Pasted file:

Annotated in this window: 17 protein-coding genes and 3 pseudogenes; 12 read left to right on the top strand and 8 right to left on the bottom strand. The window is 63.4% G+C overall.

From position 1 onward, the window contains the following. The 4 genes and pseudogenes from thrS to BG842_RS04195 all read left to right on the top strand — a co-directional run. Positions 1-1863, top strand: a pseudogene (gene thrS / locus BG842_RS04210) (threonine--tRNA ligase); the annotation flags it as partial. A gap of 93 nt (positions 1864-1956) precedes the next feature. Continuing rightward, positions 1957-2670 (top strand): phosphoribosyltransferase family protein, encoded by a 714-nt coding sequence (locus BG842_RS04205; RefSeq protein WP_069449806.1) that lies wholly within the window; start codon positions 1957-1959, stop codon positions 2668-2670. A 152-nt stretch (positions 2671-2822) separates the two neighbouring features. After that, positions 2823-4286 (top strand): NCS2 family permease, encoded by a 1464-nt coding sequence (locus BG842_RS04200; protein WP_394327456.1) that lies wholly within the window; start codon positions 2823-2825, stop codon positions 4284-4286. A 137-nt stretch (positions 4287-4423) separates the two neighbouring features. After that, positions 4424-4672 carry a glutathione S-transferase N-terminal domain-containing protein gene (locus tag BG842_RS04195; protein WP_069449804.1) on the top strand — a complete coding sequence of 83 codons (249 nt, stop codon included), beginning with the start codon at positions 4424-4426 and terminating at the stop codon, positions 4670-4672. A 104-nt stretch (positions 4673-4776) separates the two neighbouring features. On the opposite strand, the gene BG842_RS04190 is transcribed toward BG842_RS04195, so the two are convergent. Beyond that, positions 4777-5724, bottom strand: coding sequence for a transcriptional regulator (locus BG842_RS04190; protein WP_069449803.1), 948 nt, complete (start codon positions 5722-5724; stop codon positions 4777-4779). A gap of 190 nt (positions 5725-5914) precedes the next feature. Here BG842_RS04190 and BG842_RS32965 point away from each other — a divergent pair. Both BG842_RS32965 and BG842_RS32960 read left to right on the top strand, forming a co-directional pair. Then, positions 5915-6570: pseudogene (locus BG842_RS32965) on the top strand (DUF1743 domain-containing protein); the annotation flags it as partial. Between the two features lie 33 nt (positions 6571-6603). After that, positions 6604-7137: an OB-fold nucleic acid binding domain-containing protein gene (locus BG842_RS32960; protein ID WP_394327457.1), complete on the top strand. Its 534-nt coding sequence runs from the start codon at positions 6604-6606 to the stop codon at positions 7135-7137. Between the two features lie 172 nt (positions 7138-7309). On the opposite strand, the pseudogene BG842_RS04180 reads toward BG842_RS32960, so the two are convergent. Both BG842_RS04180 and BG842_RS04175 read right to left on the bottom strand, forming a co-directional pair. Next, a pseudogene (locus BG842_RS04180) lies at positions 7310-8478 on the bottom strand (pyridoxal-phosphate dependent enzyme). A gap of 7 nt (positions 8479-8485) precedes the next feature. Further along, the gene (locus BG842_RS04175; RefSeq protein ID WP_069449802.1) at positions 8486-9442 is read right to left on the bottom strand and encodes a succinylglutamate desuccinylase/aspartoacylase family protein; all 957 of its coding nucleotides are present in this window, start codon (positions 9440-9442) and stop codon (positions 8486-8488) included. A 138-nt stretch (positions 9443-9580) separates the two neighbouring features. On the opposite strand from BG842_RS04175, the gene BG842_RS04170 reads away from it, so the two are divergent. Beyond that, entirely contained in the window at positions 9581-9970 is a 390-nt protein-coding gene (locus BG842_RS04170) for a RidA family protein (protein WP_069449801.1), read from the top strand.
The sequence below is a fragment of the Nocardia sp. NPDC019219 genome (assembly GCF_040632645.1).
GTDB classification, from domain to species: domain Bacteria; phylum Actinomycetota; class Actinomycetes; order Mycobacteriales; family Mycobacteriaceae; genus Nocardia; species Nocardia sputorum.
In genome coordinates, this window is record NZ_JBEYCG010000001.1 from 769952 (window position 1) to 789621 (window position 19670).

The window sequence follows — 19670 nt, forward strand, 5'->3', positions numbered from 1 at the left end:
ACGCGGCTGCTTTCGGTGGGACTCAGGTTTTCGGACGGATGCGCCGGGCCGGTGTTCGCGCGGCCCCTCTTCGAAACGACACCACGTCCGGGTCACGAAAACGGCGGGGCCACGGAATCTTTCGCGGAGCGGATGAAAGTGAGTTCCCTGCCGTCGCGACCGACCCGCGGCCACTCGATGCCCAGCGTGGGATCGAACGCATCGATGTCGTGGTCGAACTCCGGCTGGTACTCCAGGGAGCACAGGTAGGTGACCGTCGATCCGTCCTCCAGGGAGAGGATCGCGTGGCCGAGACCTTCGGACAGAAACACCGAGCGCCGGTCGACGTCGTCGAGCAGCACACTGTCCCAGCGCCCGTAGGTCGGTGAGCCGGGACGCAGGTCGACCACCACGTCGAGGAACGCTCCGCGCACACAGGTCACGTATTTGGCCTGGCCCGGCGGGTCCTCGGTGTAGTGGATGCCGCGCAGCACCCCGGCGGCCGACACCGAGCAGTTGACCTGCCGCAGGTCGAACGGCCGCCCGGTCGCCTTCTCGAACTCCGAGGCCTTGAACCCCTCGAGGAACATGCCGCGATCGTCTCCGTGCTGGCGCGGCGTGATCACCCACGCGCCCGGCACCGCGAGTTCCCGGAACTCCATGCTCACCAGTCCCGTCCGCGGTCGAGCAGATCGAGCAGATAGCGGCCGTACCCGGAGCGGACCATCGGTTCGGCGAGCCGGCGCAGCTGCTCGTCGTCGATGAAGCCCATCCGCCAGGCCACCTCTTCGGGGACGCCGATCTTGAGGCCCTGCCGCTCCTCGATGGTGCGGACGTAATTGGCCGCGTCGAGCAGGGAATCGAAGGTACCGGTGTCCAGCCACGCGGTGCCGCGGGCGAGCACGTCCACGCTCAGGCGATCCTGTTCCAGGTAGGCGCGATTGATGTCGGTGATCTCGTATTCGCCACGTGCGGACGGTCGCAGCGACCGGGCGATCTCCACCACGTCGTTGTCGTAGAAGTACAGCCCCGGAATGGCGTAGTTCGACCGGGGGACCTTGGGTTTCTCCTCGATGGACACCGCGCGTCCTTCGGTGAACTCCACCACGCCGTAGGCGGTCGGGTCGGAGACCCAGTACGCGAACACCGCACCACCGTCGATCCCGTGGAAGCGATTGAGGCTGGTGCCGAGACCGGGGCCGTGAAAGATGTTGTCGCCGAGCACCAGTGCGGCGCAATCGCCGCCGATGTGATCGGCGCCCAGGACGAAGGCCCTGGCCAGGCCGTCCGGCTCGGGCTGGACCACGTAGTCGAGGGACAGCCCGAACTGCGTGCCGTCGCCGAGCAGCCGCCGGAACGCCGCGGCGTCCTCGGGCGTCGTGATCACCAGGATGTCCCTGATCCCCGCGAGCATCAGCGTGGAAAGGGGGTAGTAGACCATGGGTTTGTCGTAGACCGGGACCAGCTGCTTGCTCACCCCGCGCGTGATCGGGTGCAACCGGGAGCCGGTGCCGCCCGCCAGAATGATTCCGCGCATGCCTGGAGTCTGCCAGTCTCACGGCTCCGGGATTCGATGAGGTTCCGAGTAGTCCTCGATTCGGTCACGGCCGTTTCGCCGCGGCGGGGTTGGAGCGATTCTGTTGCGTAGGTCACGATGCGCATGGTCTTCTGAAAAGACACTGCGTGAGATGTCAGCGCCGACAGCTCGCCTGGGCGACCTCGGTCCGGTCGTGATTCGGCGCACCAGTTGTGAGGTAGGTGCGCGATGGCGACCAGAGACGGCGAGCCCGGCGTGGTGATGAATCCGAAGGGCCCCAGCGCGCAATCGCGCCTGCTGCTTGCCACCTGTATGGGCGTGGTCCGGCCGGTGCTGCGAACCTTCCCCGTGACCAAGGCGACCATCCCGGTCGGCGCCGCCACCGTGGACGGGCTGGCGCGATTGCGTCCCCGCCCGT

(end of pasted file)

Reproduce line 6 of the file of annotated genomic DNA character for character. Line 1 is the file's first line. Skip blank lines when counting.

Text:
The window sequence follows — 19670 nt, forward strand, 5'->3', positions numbered from 1 at the left end: